By Tori Hook, Staff Writer
I was diagnosed with my first mental illness at age eight: entomophobia, an extreme fear of bugs. I remember clutching the fence of the church playground and shaking my head as my best friend beckoned me to play, a wasp perched precariously on the swings. “I can’t,” I confessed. “I’m too scared. I start therapy next week.” Her face mingled fear, contempt, and disgust—at me.
“What, are you crazy or something?” she scoffed, then ran off, leaving me to pick shapes into the mulch. Over the next 14 years, I was diagnosed with Generalized anxiety disorder (GAD), Major depressive disorder, Post-traumatic stress disorder (PTSD), and Seasonal affective disorder (SAD), and am currently still diagnosed with PTSD and SAD.
While it’s unreasonable to expect tact and compassion from a second grader, I can and will hold the church accountable for its perception of mental illness. 1 in 5 adults in the U.S. will experience mental illness this year, and 1 in 25 will experience a serious mental illness that significantly interferes with his or her life (“Mental Health by the Numbers”). The church can no longer afford to ignore these staggering statistics. I have often felt deeply loved and welcomed into community, but more often I have felt misunderstood, devalued, and ostracized. The church, as believers that God’s power “is made perfect in weakness” (2 Cor 12:9), should be the most welcoming and empowering place for broken people, but is often the opposite. A 2014 study published by Lifeway Research showed that 47% of people with acute mental illnesses said that their church was unsupportive, and that the church’s response caused 18% of those suffering from mental illness to “break ties with a church” (Murray). Church, it’s time to stop believing lies. People who suffer from mental illness aren’t crazy. We’re human.
1 in 5 adults in the U.S. will experience mental illness this year, and 1 in 25 will experience a serious mental illness that significantly interferes with his or her life
Mental illness is just that: an illness. Just as you would never insinuate that a person with cancer or diabetes was somehow in sin because of their condition, you should never assume that someone with depression, anxiety, Manic depressive disorder, or any other mental illness is spiritually failing because of their symptoms. When I have a flashback episode as a result of PTSD, an exorcism is not going to help. I don’t have a demon; I have a brain that is physically and chemically different than a typical brain. The methods people use to cope with mental illnesses are incredibly varied, but keep in mind that individuals themselves are the experts on what they need. If I skip class on a particularly bad depression day, I’m not lazy. My mind is sick, and I am unable to function in a classroom setting, just like you would be unable to function if you had the flu.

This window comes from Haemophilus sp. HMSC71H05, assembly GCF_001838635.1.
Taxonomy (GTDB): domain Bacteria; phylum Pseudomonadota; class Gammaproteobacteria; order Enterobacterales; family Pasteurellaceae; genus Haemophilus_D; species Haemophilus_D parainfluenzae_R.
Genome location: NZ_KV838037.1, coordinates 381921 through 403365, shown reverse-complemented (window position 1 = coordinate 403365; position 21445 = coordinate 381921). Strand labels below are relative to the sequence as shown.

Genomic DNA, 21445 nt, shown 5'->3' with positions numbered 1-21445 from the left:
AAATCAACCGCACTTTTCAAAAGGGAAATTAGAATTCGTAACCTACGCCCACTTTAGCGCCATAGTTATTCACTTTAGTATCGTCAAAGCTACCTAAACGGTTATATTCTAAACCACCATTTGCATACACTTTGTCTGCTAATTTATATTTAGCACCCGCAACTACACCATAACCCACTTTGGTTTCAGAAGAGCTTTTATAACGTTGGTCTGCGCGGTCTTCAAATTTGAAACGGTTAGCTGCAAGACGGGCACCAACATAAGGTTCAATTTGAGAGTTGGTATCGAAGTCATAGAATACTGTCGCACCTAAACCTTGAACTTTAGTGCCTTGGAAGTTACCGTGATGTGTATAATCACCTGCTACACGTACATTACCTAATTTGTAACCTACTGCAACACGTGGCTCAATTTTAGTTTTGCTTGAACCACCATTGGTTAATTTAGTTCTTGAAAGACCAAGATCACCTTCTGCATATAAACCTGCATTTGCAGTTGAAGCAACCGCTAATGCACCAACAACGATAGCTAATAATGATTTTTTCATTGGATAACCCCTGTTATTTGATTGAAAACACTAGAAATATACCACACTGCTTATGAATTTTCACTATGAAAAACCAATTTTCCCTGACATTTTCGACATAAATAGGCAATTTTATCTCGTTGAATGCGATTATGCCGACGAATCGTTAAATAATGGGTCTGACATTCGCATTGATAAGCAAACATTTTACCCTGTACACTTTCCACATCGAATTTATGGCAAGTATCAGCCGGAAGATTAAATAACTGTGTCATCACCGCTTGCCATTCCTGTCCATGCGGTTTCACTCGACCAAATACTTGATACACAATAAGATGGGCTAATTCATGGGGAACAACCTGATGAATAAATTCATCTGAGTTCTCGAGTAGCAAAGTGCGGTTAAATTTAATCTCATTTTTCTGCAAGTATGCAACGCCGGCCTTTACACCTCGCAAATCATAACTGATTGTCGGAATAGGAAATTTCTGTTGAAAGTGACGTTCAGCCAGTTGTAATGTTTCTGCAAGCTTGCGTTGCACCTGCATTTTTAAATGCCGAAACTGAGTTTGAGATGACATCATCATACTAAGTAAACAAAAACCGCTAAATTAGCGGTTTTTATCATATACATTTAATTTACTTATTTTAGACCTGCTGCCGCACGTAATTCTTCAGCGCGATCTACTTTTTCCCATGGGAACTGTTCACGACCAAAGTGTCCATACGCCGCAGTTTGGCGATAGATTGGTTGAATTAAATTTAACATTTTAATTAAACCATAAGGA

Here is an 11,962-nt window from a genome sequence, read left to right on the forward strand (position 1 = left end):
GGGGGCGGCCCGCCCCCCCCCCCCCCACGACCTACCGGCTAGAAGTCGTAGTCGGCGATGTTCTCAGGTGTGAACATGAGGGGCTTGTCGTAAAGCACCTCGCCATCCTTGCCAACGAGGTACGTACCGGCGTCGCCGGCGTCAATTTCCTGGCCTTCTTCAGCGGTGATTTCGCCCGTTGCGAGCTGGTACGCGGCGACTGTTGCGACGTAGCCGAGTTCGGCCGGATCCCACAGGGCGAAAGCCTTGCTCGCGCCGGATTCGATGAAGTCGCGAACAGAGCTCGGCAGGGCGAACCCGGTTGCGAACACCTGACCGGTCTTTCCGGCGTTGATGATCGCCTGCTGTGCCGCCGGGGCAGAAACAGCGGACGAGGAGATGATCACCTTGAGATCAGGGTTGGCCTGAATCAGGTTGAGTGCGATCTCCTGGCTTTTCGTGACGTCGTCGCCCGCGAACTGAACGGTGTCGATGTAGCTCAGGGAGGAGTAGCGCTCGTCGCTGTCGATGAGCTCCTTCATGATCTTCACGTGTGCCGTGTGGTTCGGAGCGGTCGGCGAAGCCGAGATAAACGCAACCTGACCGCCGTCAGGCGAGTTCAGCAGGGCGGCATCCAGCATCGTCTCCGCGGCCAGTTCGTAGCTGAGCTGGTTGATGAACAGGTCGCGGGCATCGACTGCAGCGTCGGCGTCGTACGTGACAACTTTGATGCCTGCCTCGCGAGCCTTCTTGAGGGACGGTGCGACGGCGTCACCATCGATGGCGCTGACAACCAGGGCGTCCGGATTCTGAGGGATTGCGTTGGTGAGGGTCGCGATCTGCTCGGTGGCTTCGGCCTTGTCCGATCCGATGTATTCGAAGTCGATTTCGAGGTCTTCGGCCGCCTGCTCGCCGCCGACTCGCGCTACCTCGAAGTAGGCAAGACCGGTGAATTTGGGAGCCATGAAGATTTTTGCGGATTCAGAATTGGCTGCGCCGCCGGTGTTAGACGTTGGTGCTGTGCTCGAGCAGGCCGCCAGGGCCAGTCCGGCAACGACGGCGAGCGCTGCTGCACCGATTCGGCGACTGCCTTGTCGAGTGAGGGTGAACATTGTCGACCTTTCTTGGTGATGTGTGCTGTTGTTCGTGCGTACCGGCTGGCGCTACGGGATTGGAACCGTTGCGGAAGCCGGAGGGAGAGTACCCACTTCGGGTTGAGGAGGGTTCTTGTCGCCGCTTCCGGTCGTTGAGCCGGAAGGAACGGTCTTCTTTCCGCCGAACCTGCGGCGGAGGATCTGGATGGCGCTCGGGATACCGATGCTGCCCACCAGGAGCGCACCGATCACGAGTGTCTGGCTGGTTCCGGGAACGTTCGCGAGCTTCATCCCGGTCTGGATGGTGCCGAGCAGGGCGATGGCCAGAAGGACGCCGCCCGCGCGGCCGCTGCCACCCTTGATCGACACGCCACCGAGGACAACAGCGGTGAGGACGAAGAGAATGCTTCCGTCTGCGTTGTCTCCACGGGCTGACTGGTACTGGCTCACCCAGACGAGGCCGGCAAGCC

I have been made to feel that, because I suffer from a mental illness, I am too broken to be in a position of leadership. This is untrue both scripturally and psychologically. The most wounded people are the most equipped to lead and heal precisely because they themselves have been broken. My mental illness does not make me less capable of leading; it makes me more capable of empathy, compassion, and mercy.
Just as you would never insinuate that a person with cancer or diabetes was somehow in sin because of their condition, you should never assume that someone with or any mental illness is spiritually failing because of their symptoms.
Sometimes I’m angry at the church for its lack of understanding. The church’s demonization and isolation of those with mental illnesses is a heinous misrepresentation of God’s grace. However, I firmly believe that the only way these perceptions are going to change is if we talk about it. Mental illness should not be taboo. In fact, most people with mental illnesses want to talk about them. You may not understand or relate, but the point of community is not necessarily shared common experience, but encouragement in godly love.
Please ask me about PTSD. I’m not offended. Ask your roommate about her triggers and how you can avoid them. Ask your friend who has Manic depressive to get a cup of coffee and talk more about it. Ask how you can help. It’s okay if you don’t know much about it. There’s only one thing you need to know before you jump into this critical conversation: we’re not crazy.